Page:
This treatment with specially trained T cells (called CTLs) has had activity against these viruses when the cells are made from the transplant donor. However, as it takes 2-3 months to make the cells, that approach is not practical when the subject already has an infection. We want to find out if we can use CTLs which have already been made from another donor that match the subject and his/her donor as closely as possible and if the CTLs will last in the body and have activity against these viruses.

In a recent study these cells were given to 50 patients with viral infections post transplant and over 70% had a complete or partial response. The purpose of this study is to make CTL lines leftover from that previous study available to patients with viral infections that have not responded to standard treatments.

These virus-specific CTLs are an investigational product not approved by the FDA.


Condition Intervention
EBV Infection
CMV Infection
Adenoviral Infection
Biological: Trivirus-Specific CTLs

Study Type: Expanded Access     What is Expanded Access?
Official Title: Expanded Access Protocol: Most Closely HLA Matched Allogeneic Virus Specific Cytotoxic T-Lymphocytes (CTL) to Treat Persistent Reactivation or Infection With Adenovirus, CMV and EBV After HSCT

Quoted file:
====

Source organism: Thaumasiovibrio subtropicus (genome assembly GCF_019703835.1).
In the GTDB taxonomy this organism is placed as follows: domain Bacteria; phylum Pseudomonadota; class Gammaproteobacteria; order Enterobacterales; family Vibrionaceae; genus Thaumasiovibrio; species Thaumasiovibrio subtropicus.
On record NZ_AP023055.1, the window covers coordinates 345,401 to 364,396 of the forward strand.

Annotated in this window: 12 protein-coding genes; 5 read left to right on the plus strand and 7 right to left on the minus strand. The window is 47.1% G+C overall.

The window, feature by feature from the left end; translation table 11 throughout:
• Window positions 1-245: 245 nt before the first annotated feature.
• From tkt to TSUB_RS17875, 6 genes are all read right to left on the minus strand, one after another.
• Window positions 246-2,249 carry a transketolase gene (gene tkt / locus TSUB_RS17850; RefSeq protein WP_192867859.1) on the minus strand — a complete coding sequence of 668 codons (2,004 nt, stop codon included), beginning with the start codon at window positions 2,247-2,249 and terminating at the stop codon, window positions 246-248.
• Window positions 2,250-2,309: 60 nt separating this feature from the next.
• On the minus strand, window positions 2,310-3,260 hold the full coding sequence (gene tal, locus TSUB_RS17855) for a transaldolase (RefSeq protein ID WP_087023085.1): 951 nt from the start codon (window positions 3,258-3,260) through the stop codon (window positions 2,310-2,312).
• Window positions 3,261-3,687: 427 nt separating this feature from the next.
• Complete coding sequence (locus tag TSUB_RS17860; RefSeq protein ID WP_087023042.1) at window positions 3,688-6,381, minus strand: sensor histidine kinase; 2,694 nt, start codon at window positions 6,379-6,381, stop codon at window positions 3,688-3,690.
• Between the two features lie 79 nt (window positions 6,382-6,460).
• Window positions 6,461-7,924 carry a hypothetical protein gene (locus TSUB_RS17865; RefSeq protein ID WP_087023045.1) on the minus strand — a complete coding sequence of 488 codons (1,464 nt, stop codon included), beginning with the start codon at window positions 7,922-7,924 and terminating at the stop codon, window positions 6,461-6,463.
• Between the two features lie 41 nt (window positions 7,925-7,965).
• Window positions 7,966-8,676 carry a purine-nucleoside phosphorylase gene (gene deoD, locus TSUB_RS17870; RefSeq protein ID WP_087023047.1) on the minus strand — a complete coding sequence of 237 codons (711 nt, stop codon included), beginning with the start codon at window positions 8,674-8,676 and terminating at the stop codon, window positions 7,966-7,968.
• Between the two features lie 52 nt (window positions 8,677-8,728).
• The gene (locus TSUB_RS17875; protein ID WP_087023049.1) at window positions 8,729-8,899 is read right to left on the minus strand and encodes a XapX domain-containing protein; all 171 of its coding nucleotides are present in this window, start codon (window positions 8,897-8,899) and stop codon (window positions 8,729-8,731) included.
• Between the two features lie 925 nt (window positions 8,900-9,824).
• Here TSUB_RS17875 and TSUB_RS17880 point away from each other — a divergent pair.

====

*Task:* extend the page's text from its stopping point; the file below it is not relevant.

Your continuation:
Resource links provided by NLM:


Further study details as provided by Baylor College of Medicine:

Intervention Details:
    Biological: Trivirus-Specific CTLs
    Patients will receive up to 2 x 10^7 CHM-CTL/m2 as a single infusion and may receive up to 4 additional infusions at intervals of at least 2 weeks.
Detailed Description:

The CTL lines were made at Baylor College of Medicine from donors for other transplant patients or other normal donors from the National Marrow Donor Program. All donors were screened in the same way as blood donors. When the CTL lines were made, blood was taken from the donors and used to grow T cells. To do this, we first infected a type of blood cells called monocytes with a specially produced adenovirus gene that also carries part of the CMV gene. The monocytes with these new genes then stimulated the T cells. This stimulation trained the T cells to kill cells with this part of the CMV virus or with adenovirus.